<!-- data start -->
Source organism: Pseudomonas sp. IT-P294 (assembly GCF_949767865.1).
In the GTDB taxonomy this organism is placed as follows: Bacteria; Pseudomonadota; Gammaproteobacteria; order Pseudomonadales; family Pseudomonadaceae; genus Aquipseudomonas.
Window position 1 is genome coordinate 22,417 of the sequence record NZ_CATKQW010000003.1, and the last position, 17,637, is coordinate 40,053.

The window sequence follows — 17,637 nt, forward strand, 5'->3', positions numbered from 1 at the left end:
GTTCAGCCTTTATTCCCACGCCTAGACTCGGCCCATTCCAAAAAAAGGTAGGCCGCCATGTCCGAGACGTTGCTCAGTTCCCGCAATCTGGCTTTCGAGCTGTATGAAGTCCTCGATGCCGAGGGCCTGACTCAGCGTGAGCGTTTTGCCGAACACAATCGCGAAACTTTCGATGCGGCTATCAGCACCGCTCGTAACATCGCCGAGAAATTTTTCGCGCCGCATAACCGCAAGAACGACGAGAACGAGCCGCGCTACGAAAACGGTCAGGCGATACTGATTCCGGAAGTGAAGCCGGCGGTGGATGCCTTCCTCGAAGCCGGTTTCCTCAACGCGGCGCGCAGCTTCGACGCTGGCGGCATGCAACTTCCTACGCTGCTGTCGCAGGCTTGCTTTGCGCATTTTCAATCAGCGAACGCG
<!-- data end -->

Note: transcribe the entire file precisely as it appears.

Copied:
Source organism: Pseudomonas sp. IT-P294 (assembly GCF_949767865.1).
In the GTDB taxonomy this organism is placed as follows: Bacteria; Pseudomonadota; Gammaproteobacteria; order Pseudomonadales; family Pseudomonadaceae; genus Aquipseudomonas.
Window position 1 is genome coordinate 22,417 of the sequence record NZ_CATKQW010000003.1, and the last position, 17,637, is coordinate 40,053.

The window sequence follows — 17,637 nt, forward strand, 5'->3', positions numbered from 1 at the left end:
GTTCAGCCTTTATTCCCACGCCTAGACTCGGCCCATTCCAAAAAAAGGTAGGCCGCCATGTCCGAGACGTTGCTCAGTTCCCGCAATCTGGCTTTCGAGCTGTATGAAGTCCTCGATGCCGAGGGCCTGACTCAGCGTGAGCGTTTTGCCGAACACAATCGCGAAACTTTCGATGCGGCTATCAGCACCGCTCGTAACATCGCCGAGAAATTTTTCGCGCCGCATAACCGCAAGAACGACGAGAACGAGCCGCGCTACGAAAACGGTCAGGCGATACTGATTCCGGAAGTGAAGCCGGCGGTGGATGCCTTCCTCGAAGCCGGTTTCCTCAACGCGGCGCGCAGCTTCGACGCTGGCGGCATGCAACTTCCTACGCTGCTGTCGCAGGCTTGCTTTGCGCATTTTCAATCAGCGAACGCG